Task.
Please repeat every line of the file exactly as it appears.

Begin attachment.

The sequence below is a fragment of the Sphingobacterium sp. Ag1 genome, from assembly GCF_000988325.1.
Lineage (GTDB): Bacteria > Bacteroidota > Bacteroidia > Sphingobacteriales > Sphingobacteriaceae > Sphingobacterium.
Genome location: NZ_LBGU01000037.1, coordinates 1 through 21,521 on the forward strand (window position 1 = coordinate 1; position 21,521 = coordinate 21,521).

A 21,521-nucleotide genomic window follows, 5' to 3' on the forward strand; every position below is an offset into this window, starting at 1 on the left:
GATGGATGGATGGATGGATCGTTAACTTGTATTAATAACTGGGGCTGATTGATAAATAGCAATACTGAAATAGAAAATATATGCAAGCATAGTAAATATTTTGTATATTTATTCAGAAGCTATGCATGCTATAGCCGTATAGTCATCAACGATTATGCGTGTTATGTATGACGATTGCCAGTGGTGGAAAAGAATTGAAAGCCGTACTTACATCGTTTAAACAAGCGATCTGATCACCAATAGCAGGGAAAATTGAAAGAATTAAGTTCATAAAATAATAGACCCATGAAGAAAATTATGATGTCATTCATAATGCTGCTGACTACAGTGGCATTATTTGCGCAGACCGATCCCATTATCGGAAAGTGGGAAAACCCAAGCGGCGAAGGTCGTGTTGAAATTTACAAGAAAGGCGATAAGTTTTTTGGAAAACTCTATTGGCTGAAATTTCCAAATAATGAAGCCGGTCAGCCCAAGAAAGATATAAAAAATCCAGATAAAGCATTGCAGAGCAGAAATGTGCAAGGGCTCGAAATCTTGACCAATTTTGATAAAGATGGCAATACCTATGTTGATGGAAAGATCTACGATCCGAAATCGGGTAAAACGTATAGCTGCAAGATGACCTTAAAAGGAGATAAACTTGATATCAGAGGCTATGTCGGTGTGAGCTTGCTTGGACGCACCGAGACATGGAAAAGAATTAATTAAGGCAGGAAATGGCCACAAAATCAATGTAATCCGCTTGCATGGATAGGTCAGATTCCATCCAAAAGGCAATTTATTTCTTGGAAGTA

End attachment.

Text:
The sequence below is a fragment of the Sphingobacterium sp. Ag1 genome, from assembly GCF_000988325.1.
Lineage (GTDB): Bacteria > Bacteroidota > Bacteroidia > Sphingobacteriales > Sphingobacteriaceae > Sphingobacterium.
Genome location: NZ_LBGU01000037.1, coordinates 1 through 21,521 on the forward strand (window position 1 = coordinate 1; position 21,521 = coordinate 21,521).

A 21,521-nucleotide genomic window follows, 5' to 3' on the forward strand; every position below is an offset into this window, starting at 1 on the left:
GATGGATGGATGGATGGATCGTTAACTTGTATTAATAACTGGGGCTGATTGATAAATAGCAATACTGAAATAGAAAATATATGCAAGCATAGTAAATATTTTGTATATTTATTCAGAAGCTATGCATGCTATAGCCGTATAGTCATCAACGATTATGCGTGTTATGTATGACGATTGCCAGTGGTGGAAAAGAATTGAAAGCCGTACTTACATCGTTTAAACAAGCGATCTGATCACCAATAGCAGGGAAAATTGAAAGAATTAAGTTCATAAAATAATAGACCCATGAAGAAAATTATGATGTCATTCATAATGCTGCTGACTACAGTGGCATTATTTGCGCAGACCGATCCCATTATCGGAAAGTGGGAAAACCCAAGCGGCGAAGGTCGTGTTGAAATTTACAAGAAAGGCGATAAGTTTTTTGGAAAACTCTATTGGCTGAAATTTCCAAATAATGAAGCCGGTCAGCCCAAGAAAGATATAAAAAATCCAGATAAAGCATTGCAGAGCAGAAATGTGCAAGGGCTCGAAATCTTGACCAATTTTGATAAAGATGGCAATACCTATGTTGATGGAAAGATCTACGATCCGAAATCGGGTAAAACGTATAGCTGCAAGATGACCTTAAAAGGAGATAAACTTGATATCAGAGGCTATGTCGGTGTGAGCTTGCTTGGACGCACCGAGACATGGAAAAGAATTAATTAAGGCAGGAAATGGCCACAAAATCAATGTAATCCGCTTGCATGGATAGGTCAGATTCCATCCAAAAGGCAATTTATTTCTTGGAAGTA